Page 1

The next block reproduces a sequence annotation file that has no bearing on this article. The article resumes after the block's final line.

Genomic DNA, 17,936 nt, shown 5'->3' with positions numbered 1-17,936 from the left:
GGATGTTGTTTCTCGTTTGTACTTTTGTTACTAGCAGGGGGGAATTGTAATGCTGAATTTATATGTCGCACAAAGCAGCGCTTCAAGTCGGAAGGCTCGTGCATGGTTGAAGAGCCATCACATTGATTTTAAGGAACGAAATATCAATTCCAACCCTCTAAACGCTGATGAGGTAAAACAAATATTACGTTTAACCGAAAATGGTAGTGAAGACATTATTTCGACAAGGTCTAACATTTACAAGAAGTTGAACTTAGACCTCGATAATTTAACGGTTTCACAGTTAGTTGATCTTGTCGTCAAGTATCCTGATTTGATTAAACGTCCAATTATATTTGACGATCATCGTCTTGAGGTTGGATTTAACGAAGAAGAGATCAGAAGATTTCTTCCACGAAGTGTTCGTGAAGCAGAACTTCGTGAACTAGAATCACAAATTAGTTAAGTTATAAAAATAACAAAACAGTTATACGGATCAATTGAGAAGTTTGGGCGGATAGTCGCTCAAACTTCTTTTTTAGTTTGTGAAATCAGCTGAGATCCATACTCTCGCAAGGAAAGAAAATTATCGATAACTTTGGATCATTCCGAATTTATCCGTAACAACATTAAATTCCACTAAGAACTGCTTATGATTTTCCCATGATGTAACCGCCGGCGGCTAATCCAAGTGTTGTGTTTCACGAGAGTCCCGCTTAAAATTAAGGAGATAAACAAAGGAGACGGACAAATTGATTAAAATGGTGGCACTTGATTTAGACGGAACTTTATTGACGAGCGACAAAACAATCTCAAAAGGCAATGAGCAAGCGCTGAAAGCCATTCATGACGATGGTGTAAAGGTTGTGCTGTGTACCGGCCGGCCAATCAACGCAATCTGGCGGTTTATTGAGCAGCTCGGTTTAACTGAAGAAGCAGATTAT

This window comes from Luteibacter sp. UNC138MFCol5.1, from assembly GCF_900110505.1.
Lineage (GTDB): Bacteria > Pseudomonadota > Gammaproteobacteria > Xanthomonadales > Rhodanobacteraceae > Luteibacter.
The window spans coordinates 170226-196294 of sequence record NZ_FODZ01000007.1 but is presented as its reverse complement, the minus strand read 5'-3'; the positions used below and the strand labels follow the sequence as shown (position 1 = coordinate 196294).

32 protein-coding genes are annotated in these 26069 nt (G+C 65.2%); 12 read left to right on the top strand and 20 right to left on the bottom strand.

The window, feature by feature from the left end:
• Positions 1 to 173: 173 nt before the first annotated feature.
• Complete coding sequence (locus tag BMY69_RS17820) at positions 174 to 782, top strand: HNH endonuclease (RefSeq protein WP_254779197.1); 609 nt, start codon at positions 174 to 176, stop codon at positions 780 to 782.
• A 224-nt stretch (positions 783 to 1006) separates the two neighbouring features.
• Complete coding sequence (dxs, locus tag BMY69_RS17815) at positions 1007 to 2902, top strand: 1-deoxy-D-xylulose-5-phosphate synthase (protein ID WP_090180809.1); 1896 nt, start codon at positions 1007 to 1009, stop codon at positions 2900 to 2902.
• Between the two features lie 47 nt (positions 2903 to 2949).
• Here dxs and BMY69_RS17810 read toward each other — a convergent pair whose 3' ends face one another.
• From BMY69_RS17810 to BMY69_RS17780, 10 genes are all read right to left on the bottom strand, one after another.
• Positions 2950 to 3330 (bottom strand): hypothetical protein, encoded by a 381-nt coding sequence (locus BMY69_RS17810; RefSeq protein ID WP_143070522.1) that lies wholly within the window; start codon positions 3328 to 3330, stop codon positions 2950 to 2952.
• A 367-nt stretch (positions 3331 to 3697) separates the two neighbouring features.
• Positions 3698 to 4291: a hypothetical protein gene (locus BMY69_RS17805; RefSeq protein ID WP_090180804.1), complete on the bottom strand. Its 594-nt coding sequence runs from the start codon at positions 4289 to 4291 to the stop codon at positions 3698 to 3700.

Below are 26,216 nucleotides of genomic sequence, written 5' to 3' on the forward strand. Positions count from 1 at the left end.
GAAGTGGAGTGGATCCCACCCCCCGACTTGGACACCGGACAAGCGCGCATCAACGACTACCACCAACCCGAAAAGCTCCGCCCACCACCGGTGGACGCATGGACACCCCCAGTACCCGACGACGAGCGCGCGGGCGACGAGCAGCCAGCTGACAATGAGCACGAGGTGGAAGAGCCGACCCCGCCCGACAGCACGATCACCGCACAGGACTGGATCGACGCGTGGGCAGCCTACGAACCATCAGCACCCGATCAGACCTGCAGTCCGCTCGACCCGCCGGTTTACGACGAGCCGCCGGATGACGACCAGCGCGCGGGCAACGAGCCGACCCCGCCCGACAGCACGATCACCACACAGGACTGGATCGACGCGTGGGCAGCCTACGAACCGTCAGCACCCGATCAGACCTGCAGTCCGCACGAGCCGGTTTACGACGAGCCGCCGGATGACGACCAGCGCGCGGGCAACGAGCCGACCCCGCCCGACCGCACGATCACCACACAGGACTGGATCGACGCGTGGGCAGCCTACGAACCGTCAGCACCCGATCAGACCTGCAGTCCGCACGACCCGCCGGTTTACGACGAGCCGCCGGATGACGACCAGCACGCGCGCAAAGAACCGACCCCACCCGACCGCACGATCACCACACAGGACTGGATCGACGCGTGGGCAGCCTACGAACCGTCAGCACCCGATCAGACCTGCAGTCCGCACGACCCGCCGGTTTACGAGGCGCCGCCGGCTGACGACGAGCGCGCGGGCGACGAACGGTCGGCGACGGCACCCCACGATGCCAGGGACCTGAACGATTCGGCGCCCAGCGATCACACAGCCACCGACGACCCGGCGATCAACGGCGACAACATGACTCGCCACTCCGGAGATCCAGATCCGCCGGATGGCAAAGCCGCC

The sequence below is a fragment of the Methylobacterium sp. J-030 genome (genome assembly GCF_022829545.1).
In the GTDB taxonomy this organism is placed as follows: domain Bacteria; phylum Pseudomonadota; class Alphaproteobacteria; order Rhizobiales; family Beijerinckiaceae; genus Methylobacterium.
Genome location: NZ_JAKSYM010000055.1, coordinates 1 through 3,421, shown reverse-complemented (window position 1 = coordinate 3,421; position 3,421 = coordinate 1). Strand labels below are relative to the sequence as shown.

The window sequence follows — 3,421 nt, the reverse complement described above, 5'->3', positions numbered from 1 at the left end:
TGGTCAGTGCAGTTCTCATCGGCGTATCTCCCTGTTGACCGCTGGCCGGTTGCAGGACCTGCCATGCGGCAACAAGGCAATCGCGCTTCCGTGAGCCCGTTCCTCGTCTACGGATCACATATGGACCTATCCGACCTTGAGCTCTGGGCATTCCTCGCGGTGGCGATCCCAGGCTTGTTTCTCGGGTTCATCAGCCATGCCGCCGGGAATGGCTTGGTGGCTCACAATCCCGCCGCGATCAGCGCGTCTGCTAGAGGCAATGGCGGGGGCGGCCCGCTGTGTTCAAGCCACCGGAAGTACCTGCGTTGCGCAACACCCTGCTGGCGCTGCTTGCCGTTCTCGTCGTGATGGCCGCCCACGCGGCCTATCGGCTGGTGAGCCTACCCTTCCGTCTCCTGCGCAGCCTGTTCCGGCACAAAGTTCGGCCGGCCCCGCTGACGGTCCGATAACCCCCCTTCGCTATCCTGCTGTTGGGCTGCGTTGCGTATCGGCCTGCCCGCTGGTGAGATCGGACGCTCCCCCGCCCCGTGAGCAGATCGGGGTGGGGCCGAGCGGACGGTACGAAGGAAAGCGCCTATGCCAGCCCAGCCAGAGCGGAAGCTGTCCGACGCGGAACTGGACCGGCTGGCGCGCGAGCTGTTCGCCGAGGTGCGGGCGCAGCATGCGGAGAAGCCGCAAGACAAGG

12 SUNDAY’S ZAMAN